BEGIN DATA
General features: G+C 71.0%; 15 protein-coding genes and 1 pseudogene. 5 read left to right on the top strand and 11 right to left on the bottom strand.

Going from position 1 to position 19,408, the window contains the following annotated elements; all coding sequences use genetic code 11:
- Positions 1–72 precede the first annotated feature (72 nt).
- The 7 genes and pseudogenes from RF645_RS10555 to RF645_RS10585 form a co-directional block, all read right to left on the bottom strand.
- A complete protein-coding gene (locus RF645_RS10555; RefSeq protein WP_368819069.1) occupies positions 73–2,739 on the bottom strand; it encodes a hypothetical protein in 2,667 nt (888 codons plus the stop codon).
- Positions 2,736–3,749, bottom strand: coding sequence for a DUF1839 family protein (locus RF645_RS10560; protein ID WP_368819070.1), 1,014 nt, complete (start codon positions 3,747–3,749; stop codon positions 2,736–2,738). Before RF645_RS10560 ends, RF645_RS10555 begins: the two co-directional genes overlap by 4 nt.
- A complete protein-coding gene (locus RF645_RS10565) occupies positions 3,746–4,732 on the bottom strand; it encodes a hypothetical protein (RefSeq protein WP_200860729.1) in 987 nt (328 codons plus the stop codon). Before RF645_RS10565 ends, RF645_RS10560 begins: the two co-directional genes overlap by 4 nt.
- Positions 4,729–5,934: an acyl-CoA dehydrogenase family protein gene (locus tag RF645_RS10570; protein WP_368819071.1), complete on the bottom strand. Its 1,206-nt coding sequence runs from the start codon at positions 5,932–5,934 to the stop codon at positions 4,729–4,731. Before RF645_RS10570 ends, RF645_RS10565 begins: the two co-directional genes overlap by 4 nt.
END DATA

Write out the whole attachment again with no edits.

General features: G+C 71.0%; 15 protein-coding genes and 1 pseudogene. 5 read left to right on the top strand and 11 right to left on the bottom strand.

Going from position 1 to position 19,408, the window contains the following annotated elements; all coding sequences use genetic code 11:
- Positions 1–72 precede the first annotated feature (72 nt).
- The 7 genes and pseudogenes from RF645_RS10555 to RF645_RS10585 form a co-directional block, all read right to left on the bottom strand.
- A complete protein-coding gene (locus RF645_RS10555; RefSeq protein WP_368819069.1) occupies positions 73–2,739 on the bottom strand; it encodes a hypothetical protein in 2,667 nt (888 codons plus the stop codon).
- Positions 2,736–3,749, bottom strand: coding sequence for a DUF1839 family protein (locus RF645_RS10560; protein ID WP_368819070.1), 1,014 nt, complete (start codon positions 3,747–3,749; stop codon positions 2,736–2,738). Before RF645_RS10560 ends, RF645_RS10555 begins: the two co-directional genes overlap by 4 nt.
- A complete protein-coding gene (locus RF645_RS10565) occupies positions 3,746–4,732 on the bottom strand; it encodes a hypothetical protein (RefSeq protein WP_200860729.1) in 987 nt (328 codons plus the stop codon). Before RF645_RS10565 ends, RF645_RS10560 begins: the two co-directional genes overlap by 4 nt.
- Positions 4,729–5,934: an acyl-CoA dehydrogenase family protein gene (locus tag RF645_RS10570; protein WP_368819071.1), complete on the bottom strand. Its 1,206-nt coding sequence runs from the start codon at positions 5,932–5,934 to the stop codon at positions 4,729–4,731. Before RF645_RS10570 ends, RF645_RS10565 begins: the two co-directional genes overlap by 4 nt.